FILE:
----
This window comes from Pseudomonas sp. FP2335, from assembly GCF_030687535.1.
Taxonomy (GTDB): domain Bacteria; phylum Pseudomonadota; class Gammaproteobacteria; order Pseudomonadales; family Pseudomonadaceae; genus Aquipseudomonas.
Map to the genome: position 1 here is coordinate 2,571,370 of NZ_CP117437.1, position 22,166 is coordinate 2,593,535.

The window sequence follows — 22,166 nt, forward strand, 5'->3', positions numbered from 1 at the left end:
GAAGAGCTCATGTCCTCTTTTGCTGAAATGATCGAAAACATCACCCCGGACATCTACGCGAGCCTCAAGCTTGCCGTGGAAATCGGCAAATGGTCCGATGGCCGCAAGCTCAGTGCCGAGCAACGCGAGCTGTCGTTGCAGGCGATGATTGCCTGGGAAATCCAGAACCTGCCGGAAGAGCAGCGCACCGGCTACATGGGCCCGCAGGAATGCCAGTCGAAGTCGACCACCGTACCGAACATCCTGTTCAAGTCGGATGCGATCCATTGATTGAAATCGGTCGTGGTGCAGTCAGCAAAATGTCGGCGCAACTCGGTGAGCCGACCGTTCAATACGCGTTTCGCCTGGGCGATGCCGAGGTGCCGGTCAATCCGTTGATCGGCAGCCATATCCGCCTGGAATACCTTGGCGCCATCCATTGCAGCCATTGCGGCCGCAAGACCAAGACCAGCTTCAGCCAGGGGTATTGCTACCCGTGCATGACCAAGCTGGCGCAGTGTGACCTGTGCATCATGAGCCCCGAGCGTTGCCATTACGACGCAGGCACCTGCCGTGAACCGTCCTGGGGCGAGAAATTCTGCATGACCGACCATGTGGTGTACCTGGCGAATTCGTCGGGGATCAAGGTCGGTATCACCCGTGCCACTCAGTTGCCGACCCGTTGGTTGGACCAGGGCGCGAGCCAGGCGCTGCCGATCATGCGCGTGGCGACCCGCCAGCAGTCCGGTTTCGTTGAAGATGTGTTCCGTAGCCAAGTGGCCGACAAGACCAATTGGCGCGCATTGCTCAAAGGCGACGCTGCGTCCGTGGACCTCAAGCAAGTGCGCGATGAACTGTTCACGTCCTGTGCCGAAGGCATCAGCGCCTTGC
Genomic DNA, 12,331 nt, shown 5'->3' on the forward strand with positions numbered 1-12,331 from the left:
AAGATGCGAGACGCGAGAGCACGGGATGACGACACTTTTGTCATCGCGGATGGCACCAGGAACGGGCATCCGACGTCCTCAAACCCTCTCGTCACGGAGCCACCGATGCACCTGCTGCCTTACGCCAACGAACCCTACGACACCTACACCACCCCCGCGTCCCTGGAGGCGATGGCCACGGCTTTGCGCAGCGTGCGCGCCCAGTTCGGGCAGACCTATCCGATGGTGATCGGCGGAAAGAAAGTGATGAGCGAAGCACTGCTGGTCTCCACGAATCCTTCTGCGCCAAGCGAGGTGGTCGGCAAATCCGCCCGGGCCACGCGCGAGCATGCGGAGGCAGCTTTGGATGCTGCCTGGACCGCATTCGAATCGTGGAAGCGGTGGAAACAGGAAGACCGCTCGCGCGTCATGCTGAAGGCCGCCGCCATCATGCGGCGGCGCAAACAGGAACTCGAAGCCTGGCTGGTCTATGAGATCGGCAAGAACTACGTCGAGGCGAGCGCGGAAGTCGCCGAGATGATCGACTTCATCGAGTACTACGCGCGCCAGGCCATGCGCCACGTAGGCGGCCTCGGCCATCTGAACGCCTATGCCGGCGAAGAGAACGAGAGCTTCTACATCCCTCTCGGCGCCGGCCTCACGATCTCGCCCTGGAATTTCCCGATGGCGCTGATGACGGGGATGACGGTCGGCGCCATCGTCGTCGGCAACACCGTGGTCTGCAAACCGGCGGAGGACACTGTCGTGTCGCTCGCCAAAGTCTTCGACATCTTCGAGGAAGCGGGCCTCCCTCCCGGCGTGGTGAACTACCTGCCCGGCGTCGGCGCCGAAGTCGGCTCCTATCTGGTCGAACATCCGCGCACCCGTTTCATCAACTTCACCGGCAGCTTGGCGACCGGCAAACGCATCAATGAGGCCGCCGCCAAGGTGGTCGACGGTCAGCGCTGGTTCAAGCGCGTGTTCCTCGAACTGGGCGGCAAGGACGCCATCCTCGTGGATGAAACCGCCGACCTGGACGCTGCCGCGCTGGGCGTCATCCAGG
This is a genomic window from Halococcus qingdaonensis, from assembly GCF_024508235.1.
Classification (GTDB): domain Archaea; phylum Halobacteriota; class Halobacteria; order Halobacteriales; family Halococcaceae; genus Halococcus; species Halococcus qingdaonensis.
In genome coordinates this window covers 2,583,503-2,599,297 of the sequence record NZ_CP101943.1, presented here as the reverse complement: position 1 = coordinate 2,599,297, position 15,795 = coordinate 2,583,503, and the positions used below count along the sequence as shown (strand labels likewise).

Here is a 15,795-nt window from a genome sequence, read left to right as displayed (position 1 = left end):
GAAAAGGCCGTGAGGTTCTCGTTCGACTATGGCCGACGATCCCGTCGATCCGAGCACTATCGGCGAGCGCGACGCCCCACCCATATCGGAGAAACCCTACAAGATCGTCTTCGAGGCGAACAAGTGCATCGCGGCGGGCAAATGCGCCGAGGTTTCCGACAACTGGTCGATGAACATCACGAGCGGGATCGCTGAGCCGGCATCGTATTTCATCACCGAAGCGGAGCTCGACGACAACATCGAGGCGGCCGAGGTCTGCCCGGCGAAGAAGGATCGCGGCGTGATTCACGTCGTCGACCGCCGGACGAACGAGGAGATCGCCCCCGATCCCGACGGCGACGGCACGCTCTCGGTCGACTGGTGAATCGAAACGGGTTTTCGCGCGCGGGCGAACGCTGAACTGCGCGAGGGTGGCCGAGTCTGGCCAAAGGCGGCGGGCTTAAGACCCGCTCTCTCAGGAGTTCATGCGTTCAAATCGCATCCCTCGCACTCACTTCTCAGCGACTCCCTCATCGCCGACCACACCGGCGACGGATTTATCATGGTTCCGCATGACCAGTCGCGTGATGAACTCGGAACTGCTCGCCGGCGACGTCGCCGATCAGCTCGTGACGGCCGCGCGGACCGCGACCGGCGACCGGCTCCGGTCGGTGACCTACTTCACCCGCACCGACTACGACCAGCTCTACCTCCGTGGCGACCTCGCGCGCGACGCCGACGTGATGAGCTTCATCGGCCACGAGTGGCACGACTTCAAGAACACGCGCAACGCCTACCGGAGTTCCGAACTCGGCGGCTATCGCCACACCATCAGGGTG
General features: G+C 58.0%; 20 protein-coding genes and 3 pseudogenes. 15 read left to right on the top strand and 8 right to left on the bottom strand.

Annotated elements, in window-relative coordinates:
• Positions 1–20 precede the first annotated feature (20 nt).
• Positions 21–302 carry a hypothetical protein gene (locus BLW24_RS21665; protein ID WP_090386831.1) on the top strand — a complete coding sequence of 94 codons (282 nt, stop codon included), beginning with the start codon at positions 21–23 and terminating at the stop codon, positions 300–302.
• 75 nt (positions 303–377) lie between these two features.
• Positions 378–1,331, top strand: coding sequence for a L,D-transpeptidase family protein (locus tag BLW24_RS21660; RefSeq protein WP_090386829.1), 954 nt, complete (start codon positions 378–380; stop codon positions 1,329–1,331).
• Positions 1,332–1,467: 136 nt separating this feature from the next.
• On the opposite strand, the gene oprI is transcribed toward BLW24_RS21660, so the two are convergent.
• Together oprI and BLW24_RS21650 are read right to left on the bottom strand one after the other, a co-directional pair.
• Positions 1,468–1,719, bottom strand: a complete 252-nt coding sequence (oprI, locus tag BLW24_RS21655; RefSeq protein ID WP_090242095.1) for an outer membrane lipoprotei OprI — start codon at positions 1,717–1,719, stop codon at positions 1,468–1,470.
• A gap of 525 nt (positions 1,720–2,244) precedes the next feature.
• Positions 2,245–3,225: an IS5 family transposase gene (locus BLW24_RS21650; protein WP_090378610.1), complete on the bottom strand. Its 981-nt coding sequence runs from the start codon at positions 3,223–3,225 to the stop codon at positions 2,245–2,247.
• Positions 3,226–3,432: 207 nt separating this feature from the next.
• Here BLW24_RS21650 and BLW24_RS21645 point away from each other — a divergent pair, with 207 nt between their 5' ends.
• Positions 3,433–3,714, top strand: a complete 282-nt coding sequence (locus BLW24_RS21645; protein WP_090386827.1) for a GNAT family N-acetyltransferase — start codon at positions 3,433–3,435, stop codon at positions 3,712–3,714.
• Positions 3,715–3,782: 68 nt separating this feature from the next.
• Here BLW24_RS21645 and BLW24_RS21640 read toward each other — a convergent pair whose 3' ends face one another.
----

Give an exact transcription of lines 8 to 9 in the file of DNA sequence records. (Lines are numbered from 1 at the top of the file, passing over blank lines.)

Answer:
This is a genomic window from Halococcus qingdaonensis, from assembly GCF_024508235.1.
Classification (GTDB): domain Archaea; phylum Halobacteriota; class Halobacteria; order Halobacteriales; family Halococcaceae; genus Halococcus; species Halococcus qingdaonensis.